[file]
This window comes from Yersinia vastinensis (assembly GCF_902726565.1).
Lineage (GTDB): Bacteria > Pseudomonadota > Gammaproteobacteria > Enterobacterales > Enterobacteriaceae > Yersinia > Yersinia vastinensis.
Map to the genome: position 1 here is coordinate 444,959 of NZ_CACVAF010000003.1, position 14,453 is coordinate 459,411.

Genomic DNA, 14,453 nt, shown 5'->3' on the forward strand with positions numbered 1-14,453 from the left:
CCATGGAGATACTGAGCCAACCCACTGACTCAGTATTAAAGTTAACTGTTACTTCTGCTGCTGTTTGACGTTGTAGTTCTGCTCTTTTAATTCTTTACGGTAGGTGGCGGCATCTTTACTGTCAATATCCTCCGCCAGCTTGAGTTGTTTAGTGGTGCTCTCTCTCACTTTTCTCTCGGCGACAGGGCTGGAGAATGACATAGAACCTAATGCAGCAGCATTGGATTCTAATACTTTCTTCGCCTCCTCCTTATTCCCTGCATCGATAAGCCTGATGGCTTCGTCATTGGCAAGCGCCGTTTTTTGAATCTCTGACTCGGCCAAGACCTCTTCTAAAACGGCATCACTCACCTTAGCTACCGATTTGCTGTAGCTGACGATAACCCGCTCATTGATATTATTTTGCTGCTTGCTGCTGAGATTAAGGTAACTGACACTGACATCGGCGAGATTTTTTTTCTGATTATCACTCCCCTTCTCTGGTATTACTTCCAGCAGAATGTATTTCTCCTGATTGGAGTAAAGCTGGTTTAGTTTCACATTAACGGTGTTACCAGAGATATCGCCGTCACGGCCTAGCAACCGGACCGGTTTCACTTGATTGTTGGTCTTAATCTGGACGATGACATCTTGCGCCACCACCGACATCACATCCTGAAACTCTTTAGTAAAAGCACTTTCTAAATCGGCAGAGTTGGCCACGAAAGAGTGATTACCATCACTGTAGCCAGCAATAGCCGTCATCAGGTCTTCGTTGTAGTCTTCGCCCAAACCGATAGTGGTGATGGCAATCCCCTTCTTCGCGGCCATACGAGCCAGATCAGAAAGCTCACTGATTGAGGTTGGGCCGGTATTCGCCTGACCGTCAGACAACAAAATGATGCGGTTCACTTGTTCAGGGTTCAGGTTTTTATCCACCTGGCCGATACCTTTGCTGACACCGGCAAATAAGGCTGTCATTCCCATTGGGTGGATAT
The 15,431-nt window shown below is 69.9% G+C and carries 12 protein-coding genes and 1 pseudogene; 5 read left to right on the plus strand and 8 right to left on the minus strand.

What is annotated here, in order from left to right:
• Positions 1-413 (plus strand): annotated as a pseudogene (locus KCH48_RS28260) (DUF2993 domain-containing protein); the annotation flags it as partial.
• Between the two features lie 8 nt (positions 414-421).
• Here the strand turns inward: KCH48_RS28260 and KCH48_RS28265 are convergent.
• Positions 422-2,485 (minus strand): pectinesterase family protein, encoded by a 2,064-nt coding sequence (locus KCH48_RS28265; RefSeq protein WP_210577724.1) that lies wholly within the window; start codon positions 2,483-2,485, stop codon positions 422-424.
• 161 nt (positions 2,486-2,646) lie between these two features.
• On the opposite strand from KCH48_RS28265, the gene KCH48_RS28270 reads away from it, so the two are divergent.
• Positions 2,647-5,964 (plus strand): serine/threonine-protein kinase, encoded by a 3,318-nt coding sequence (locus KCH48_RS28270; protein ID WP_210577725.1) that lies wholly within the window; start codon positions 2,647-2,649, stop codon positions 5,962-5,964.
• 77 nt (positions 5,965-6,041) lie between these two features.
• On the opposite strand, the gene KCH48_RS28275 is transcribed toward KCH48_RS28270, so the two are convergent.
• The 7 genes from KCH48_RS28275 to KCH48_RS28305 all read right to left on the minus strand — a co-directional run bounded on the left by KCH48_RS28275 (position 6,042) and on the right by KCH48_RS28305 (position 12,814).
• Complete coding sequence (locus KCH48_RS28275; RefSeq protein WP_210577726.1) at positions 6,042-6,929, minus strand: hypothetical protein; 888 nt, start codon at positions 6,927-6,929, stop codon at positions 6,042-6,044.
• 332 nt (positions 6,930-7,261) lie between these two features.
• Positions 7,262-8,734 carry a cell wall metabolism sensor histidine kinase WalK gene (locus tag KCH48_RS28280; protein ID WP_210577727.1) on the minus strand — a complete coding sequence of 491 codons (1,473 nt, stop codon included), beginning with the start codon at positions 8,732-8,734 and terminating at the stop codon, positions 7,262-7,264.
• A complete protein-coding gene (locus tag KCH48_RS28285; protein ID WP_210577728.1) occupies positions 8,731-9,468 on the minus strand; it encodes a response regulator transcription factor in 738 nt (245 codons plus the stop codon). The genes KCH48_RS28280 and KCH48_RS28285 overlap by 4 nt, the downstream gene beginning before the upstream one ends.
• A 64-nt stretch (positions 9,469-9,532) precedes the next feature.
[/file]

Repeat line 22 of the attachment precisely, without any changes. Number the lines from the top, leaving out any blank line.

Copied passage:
• A 64-nt stretch (positions 9,469-9,532) precedes the next feature.